Unit 10 - Cultivation in the News

I.  The "Tabloidization" of Elite Media 

     A.   The Elites versus the Tabs - first rule of the elite was
          accuracy comes first

     B.   Times Change and So Does the Times

          1.   Watergate and the News Hero - Nixon would have
               gotten away with it if two Post reporters had not
               stayed with the story.

          2.   Profit in the Newsroom (Auletta, 1992) - Tabs had
               always been in the money business.  When elites
               started being paid well, you began to see a
               breakdown in the accuracy, etc.  

          3.   Phil, Oprah, Vicki, Sally Jessy, Ricki, Joan,
               Geraldo, Maury, Montel, Regis and Kathy Lee,
               Rolonda, Leeze, Jennie Jones, Jane Whitney, Betrice
               Berry, Larry King and ...60 Minutes, 20/20,
               Primetime Live, Day One, 48Hours, Dateline NBC,
               Now, and ...Current Affair, Hard Copy, Inside
               Edition, American Journal, Entertainment Tonight,
               The Crusaders and ...Meet the Press, Washington
               Week in Review, The Capital Gang, This Week, Face
               the Nation, Nightline, Frontline, and ...Oh yeah,
               ABC, CBS, CNN, NBC News, and CSPAN - all reporting
               on the same agenda.

     C.   Gresham's Law in the Media (Kurtz, 1993) - bad money
          drives out good money

          1.   Michael Jackson's legal problems were covered in
               both areas.  He was never tried but public was lead
               to believe that he was a child molester.

          2.   Gennifer Flowers was paid $100,000 by the National
               Enquirer to go public regarding an affair with
               Clinton. 

          3.   A Cardinal and Two Secretaries (Cabinet) - 3 news
               stories that were untrue

          4.   Dateline and the GMC Truck Fire - Dateline aired a
               fraudulent recreation of an explosion.

     D.   Media Information and Common Sense 

          1.   Information = money

          2.   Elite has changed from an accuracy criterion to

               attract an audience.

          3.   You have to work hard to find the truth

II.  What's the Buzz, Tell Me What's Happening!

     A.   People Do Talk

     B.   Why Do They Buzz

III. Cultivation and the Garden Revisited

     A.   Planting Seeds....consistent and uncontradicted messages

     B.   Hey, Does This Apply with News?

IV.  Agenda-Setting (Severin & Tankard, 1988)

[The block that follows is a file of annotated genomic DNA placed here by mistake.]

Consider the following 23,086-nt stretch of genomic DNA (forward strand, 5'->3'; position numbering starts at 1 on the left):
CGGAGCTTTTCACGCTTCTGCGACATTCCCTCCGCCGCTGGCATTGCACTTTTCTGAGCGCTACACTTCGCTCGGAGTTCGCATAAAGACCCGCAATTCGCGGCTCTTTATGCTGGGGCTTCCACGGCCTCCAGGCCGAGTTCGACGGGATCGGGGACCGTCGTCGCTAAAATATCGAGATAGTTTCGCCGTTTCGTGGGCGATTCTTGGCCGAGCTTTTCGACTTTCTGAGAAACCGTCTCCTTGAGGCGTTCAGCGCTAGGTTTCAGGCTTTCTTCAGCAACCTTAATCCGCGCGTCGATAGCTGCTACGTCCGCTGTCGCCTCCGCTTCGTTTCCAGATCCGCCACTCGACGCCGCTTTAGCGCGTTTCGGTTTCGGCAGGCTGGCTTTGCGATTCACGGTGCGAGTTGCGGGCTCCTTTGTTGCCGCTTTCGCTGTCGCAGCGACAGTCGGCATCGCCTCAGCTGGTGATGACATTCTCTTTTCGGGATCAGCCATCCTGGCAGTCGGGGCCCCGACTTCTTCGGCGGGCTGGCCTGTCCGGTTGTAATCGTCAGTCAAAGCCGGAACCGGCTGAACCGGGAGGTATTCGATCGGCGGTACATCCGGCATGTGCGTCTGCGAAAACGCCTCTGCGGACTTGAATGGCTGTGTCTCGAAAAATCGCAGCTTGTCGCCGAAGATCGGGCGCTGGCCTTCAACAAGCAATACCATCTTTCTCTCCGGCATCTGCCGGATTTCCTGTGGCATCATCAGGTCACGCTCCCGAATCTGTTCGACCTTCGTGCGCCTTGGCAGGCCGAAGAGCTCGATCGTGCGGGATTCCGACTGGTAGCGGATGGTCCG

A.   Determining an Agenda and Its Contents

          1.   What is the News Agenda?  

          2.   Media, Public, and Reality Agenda 

               a.   Media - look at how much time the media spends
                    on it

               b.   Public - public opinion polls 

               c.   Reality - look at statistics 

          3.   Key Question - Which Agenda Comes First? - see page
               121

     B.   The Three Agendas: Reality, Media, and the Public 

          1.   Method - based on the decade of the 1960's, 
               recreated the media agenda.  Determined what the
               media covered, public opinion polls, etc.  Do they
               overlap?

          2.   Results - the media sets our agenda
  
     C.   Measuring The Three Agendas

	  1.   News: Time and Space

	  2.   Public: Opinion Polling

	  3.   Reality: Blood and Money

     D.   How Are the Three Agendas Related? (Funkhouser, 1973)

	  1.   Tracking Agendas in the 1960's

	  2.   Connecting Those Agendas: Results

     E.   Agenda Setting in Elections (McCombs & Shaw, 1972)

          1.   '68 & '72 Presidential Elections

	  2.   Connecting Media and Public Agendas Only

     F.   What Causes the Media Agenda? (Dearing & Rogers, 1996)

	  1.   The New York Times

	  2.   The U.S. President

	  3.   A Shocking, Unexpected, or Dramatic Event
     
     G.   Terman's Summary of Agenda-Setting Studies (r = .45; Box
          = 25/75) - found the same as above (first it's on the
          media then we buzz about it)

     H.   General Conclusions about Agenda Setting

          1.   Media Agenda Comes First - tells you what to think
               about

          2.   Agendas' Effects Occur Over Time - takes a few
               weeks before the public agenda takes over

          3.   What to Think vs. What to Think About - does not
               inform you as to pro or anti just what to think
               about

V.   Priming Perceptions (Iyengar & Kinder, 1986)

     A.   Frequency and Direction of Message - determines attitude
          toward topic

     B.   Method of Study

          1.   The Set-up - Study took place in the midwest (taped
               the east coast news and manipulated 3 minutes).   

          2.   Questions asked of views - did you like the anchor? 

     C.   Ratings of the President (Moderate effects)

     D.   A Real-Life Example of Priming - George Bush's re-election failure in 1992.  Bush had won
     the Gulf War but
          lost the election because of the bad news about the
          economy.  Bush got primed out of office.

VI.  Unit Conclusions

     A.   Media Influence Public Discussion

     B.   Are We Really Thinking? (Lisa vs Homer, again)

     C.   Media Misuses Science

     D.   Another Caveat Emptor




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Notes prepared by SBB. Page created July 20, 1997; updated on October 14, 1999. Edited by Mike Lowry Copyright © Steve Booth-Butterfield, 1997.